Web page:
Yeah, but I feel like it is a recital. Henckels repeats the same thing for about anything.

                    Here, Henckels Pure Chef's knife:
                    "Each knife is precision forged using Zwilling’s Sigmaforge process resulting in an exceptionally hard yet flexible blade."

                    http://www.williams-sonoma.com/produc...

                    Henckels Cronidur Chef's knife:
                    "Each knife is precision forged using Zwilling’s Sigmaforge process resulting in an exceptionally hard yet flexible blade."

                    http://www.williams-sonoma.com/produc...

                    Of course, Henckels Damascus:
                    "Each knife is precision forged using Zwilling’s Sigmaforge process resulting in an exceptionally hard yet flexible blade."

                    http://www.williams-sonoma.com/produc...

                    1. re: Chemicalkinetics

                      Fair enough. As I said in a post below, this could just be a prettied-up version of a henckels twin Profection sold for a ridiculous price

                2. re: cowboyardee

                  cowboy: Oops, I see now the double entendre ramifications.

                  "What's the point of using harder steel on a knife with a traditional German thick grind?"

                  Not much. Not being a big Nipponophile (mostly out of sheer ignorance), I don't really subscribe to the Euroknife-as-Cleaver generalization. Sure, you can use them to bust down with, but that's what my cleaver is for. Personally, I think a little too much is made of hardness all around. Harder makes some sense if hardness/toughness are not opposite spectrum ends, but there are more variables in the steels these days. And frankly, even if everyone reading here got the hand-sharpening Jones, they would be a tiny minority of the people buying this kind of knife.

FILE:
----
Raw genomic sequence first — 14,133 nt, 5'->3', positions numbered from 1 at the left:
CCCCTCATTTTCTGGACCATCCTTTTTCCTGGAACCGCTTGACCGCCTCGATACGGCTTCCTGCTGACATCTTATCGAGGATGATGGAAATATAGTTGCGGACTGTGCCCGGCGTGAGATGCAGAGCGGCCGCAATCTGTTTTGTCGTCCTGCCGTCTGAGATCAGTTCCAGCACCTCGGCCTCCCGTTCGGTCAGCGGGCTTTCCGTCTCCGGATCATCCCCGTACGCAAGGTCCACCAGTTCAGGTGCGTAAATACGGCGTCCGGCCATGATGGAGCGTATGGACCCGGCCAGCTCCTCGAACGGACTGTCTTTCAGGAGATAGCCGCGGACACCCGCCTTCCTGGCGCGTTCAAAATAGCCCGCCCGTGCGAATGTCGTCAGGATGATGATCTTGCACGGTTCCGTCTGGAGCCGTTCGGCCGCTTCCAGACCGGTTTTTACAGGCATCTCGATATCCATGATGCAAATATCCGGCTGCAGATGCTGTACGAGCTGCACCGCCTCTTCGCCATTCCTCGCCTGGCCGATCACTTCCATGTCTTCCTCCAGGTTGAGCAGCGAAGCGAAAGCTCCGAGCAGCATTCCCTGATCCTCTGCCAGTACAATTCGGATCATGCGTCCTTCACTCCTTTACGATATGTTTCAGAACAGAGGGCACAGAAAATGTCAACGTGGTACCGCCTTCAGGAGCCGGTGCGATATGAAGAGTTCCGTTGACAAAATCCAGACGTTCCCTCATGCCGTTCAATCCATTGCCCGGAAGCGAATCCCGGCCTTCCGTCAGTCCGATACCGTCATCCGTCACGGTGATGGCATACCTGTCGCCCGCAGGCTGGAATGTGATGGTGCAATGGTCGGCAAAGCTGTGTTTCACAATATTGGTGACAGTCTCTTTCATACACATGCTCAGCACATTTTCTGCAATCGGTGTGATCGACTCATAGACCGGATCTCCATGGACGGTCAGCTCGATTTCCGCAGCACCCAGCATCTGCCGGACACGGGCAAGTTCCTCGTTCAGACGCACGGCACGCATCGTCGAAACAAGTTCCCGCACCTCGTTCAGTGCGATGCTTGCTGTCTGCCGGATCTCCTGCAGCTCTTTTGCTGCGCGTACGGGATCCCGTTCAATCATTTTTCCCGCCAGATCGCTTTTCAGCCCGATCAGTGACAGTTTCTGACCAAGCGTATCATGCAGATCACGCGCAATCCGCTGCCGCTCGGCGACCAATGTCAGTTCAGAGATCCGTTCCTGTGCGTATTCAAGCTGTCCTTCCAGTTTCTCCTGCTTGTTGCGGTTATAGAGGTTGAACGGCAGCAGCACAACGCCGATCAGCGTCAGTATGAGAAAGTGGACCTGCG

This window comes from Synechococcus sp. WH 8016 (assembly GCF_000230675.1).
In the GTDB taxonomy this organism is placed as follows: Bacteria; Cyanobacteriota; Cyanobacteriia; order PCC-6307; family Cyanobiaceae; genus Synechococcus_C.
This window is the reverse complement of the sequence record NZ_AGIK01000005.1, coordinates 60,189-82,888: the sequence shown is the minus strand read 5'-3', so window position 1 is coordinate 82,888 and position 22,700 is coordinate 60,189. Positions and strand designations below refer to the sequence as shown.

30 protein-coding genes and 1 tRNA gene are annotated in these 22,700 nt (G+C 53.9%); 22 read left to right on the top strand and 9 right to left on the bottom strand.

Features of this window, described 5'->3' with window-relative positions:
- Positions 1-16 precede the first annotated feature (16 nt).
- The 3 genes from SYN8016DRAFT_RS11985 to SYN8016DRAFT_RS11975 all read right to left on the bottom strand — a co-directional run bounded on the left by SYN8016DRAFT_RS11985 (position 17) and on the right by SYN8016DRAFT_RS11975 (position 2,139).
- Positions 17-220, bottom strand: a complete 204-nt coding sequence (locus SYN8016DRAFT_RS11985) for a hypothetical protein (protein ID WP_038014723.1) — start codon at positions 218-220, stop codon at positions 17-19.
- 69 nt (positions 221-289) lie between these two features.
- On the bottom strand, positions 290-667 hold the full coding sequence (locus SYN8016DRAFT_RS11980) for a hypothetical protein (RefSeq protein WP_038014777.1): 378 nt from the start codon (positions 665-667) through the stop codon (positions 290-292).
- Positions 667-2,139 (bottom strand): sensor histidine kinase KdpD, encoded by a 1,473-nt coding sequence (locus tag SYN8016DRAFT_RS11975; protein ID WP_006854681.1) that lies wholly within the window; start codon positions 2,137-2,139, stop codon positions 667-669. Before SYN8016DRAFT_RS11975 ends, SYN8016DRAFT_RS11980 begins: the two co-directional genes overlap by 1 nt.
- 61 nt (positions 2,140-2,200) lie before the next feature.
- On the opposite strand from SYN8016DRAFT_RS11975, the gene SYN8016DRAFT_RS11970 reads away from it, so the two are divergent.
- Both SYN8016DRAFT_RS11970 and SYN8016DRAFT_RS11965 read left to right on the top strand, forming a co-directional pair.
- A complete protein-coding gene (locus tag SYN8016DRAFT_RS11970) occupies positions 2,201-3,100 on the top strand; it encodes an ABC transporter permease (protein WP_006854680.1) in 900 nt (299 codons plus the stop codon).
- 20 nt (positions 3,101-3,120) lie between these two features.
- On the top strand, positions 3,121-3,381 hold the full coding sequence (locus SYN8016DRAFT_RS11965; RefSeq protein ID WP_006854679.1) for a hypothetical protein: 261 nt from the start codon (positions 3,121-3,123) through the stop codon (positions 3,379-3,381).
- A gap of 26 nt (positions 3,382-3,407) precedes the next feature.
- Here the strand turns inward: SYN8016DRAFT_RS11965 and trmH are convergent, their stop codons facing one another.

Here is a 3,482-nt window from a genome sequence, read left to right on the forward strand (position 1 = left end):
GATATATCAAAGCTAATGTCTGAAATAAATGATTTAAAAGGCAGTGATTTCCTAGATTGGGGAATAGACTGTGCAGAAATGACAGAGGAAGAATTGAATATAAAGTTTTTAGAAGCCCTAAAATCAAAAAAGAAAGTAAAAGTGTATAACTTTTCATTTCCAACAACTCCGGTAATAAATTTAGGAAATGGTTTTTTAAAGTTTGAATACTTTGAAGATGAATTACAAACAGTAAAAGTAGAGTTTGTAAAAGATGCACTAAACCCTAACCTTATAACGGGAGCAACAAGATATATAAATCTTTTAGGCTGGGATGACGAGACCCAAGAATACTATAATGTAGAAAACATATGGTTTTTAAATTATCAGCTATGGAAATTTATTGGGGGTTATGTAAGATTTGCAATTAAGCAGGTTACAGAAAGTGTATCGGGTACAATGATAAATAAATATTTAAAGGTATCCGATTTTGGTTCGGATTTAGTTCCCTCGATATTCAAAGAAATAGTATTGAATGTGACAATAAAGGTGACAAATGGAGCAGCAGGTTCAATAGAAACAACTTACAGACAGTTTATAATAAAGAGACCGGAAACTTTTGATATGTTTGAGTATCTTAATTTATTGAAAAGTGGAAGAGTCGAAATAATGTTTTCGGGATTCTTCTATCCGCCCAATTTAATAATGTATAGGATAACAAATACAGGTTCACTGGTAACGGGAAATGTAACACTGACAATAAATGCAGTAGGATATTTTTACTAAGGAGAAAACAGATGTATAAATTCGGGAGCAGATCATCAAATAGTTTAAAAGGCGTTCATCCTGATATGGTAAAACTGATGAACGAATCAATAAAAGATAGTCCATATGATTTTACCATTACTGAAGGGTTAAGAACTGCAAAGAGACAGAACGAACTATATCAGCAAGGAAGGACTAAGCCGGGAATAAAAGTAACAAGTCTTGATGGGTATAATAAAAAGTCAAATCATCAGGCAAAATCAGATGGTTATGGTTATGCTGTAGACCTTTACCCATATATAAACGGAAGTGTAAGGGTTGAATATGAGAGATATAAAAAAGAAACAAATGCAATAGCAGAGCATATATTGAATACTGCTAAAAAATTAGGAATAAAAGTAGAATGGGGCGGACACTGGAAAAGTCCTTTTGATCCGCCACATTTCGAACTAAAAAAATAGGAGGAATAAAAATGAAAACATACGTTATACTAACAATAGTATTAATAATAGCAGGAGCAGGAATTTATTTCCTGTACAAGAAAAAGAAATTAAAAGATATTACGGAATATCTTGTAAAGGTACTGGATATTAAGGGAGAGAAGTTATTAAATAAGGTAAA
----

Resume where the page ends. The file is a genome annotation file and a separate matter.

I'll also take partial issue with the characterization that this particular blade profile looks German. To me *the profile* looks like "Germans interpreting 1800s American Ham Knife." If you add in the tapered bolsters and hidden tang, it looks vaguely Modern Japanese artisanal to me as well--sort of design by Kommittee.

                  To me high-end and mass produced don't go well together regardless of grind or profile. I think this is something a well-meaning, unwitting person would give his chef as a retirement present.

                  1. re: kaleokahu

                    < this is something a well-meaning, unwitting person would give his chef as a retirement present>

                    That is how I acquired a Michel Bras Santoku that I assume was purchased at WIlliams Sonoma by a good friend, although it wasn't for retiring. Nice gift!

                    1. re: la2tokyo

                      Michel Bras looks nice. The construction is probably the same as Shun Classic (VG-10 core... etc), but it is coated with a titanium layer and it has Bras's signature emblem and has a knife shealth.

                    2. re: kaleokahu

                      "I'll also take partial issue with the characterization that this particular blade profile looks German. To me *the profile* looks like "Germans interpreting 1800s American Ham Knife." If you add in the tapered bolsters and hidden tang, it looks vaguely Modern Japanese artisanal to me as well."
                      ______
                      I'll defer to you here - I don't know anything much about the history of American/German knife making, and a quick google search for 'Ham knife' turns up mostly knives for slicing prosciutto and serrano ham.

                      There seems to be a common misconception that increased hardness makes for sharper knives. That has more to do with grain structure, and the grain structures of Henckels' standard lines of German knives aren't bad. I do think that hardness has value in edge stability for acutely angled knives, as long as they aren't used like meat cleavers.